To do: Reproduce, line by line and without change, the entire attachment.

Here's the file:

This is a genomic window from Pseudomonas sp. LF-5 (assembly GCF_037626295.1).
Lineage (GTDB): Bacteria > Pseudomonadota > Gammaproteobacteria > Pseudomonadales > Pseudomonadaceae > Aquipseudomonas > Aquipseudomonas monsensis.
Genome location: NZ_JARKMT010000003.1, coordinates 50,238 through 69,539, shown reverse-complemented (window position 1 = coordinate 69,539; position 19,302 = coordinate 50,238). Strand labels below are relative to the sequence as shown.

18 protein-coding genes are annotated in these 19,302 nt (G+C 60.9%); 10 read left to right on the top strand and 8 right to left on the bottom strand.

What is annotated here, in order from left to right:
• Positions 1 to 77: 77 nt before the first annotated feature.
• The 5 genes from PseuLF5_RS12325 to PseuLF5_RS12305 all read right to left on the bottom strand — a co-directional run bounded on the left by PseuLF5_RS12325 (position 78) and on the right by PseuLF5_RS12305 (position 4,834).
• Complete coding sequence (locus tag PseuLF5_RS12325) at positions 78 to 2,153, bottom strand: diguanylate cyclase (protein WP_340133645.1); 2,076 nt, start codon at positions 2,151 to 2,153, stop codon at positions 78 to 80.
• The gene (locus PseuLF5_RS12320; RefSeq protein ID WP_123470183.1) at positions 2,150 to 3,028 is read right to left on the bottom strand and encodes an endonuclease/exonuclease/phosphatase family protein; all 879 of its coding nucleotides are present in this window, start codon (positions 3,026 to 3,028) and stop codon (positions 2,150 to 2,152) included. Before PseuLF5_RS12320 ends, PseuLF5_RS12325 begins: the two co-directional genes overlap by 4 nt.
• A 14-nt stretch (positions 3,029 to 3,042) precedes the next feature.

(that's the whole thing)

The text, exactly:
This is a genomic window from Pseudomonas sp. LF-5 (assembly GCF_037626295.1).
Lineage (GTDB): Bacteria > Pseudomonadota > Gammaproteobacteria > Pseudomonadales > Pseudomonadaceae > Aquipseudomonas > Aquipseudomonas monsensis.
Genome location: NZ_JARKMT010000003.1, coordinates 50,238 through 69,539, shown reverse-complemented (window position 1 = coordinate 69,539; position 19,302 = coordinate 50,238). Strand labels below are relative to the sequence as shown.

18 protein-coding genes are annotated in these 19,302 nt (G+C 60.9%); 10 read left to right on the top strand and 8 right to left on the bottom strand.

What is annotated here, in order from left to right:
• Positions 1 to 77: 77 nt before the first annotated feature.
• The 5 genes from PseuLF5_RS12325 to PseuLF5_RS12305 all read right to left on the bottom strand — a co-directional run bounded on the left by PseuLF5_RS12325 (position 78) and on the right by PseuLF5_RS12305 (position 4,834).
• Complete coding sequence (locus tag PseuLF5_RS12325) at positions 78 to 2,153, bottom strand: diguanylate cyclase (protein WP_340133645.1); 2,076 nt, start codon at positions 2,151 to 2,153, stop codon at positions 78 to 80.
• The gene (locus PseuLF5_RS12320; RefSeq protein ID WP_123470183.1) at positions 2,150 to 3,028 is read right to left on the bottom strand and encodes an endonuclease/exonuclease/phosphatase family protein; all 879 of its coding nucleotides are present in this window, start codon (positions 3,026 to 3,028) and stop codon (positions 2,150 to 2,152) included. Before PseuLF5_RS12320 ends, PseuLF5_RS12325 begins: the two co-directional genes overlap by 4 nt.
• A 14-nt stretch (positions 3,029 to 3,042) precedes the next feature.